capegoat Ted Cruz played his appointed role on the political stage by heaping the sins of the Republican party on his own head and ritually expelling himself into the desert. It was a remarkable performance, and the party appears all the stronger for it. Mind you, it has something of the “Songe d’Automne” or “Nearer, My God, to Thee” quality to it, given that the iceberg has been struck, the crew has abandoned the ship, and the oblivious captain is passing out toy boats and candy lifesavers on the sharply-tilted deck.
Somebody isn’t thinking straight here, and I’m pretty sure it’s not me.
Inviting the Corruptor himself to take the wheel seems like an odd way to protest corruption in government, but I suppose the body politic, like the hidden hand, knows what it’s doing. Who knows more about sin than El Diablo, after all? It’s like fighting fire with fire. There are those that think one of the other elemental forces might be more effective—earth, say, or water, maybe—but what worth are such notions when the will of the people has expressed itself?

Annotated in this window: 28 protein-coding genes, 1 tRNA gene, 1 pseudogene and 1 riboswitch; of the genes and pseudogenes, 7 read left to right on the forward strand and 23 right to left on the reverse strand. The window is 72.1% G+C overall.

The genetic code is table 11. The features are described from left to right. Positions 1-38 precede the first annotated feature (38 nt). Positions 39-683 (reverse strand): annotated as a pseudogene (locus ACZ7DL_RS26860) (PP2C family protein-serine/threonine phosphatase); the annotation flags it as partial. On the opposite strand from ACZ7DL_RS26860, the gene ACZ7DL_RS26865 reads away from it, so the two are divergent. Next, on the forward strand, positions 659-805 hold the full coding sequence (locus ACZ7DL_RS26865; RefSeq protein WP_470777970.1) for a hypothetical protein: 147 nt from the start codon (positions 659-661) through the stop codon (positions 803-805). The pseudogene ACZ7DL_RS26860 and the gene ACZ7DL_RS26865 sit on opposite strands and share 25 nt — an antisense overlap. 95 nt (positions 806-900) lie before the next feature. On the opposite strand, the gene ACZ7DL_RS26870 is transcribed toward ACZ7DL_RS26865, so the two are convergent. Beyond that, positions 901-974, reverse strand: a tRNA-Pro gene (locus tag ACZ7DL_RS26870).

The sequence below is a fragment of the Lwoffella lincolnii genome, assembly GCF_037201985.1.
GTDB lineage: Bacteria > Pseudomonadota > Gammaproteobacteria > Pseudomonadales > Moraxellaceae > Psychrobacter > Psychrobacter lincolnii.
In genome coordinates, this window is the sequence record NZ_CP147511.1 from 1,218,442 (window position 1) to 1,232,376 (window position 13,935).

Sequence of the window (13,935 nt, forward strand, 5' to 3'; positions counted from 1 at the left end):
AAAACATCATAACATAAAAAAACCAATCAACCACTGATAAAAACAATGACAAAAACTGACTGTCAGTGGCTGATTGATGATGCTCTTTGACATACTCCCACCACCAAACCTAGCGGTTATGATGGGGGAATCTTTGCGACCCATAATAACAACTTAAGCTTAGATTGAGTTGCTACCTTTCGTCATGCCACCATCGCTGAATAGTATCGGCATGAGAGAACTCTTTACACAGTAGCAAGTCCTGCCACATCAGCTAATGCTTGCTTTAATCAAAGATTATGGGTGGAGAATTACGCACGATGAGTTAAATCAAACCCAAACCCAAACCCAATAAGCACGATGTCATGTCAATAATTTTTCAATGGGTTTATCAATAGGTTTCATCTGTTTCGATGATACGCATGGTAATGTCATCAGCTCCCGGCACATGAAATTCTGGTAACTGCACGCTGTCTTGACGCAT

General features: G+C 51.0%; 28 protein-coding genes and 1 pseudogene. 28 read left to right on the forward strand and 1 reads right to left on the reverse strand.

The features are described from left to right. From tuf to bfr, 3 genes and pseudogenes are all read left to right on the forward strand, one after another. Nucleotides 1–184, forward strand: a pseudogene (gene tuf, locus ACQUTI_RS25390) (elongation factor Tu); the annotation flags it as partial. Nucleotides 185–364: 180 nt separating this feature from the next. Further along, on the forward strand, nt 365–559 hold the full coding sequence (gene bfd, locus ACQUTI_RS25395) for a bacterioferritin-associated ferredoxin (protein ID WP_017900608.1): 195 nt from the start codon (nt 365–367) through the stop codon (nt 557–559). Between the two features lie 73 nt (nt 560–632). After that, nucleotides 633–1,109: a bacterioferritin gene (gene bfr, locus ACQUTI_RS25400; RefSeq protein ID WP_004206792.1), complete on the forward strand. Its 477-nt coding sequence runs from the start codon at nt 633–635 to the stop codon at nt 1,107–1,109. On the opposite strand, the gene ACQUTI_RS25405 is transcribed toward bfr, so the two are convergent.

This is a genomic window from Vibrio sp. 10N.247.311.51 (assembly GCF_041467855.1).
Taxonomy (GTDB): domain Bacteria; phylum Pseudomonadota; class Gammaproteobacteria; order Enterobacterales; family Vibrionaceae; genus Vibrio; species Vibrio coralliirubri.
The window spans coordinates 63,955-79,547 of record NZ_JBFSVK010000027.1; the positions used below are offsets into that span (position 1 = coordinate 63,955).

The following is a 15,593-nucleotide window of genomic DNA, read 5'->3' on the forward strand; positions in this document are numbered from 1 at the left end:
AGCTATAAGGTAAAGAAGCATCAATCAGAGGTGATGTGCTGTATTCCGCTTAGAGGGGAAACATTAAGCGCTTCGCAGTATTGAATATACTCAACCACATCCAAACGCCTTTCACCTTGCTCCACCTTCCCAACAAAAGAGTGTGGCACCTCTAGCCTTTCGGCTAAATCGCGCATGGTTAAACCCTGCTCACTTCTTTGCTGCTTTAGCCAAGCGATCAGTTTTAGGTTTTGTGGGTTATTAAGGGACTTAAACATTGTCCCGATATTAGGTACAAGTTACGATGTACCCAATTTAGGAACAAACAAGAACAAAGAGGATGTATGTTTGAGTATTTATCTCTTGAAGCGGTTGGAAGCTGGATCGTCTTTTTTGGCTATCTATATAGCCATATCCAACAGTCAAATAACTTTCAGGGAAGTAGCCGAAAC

So was Ted Cruz’s self-immolation entirely in vain? Or will he, like the phœnix, rise from the ashes of his humiliation? Will Trump soar like an eagle tonight? Or will he sputter like the Thunderbolt Grease-Slapper before conversion? These questions, and many others, will be answered in the next episodes of As the World Burns.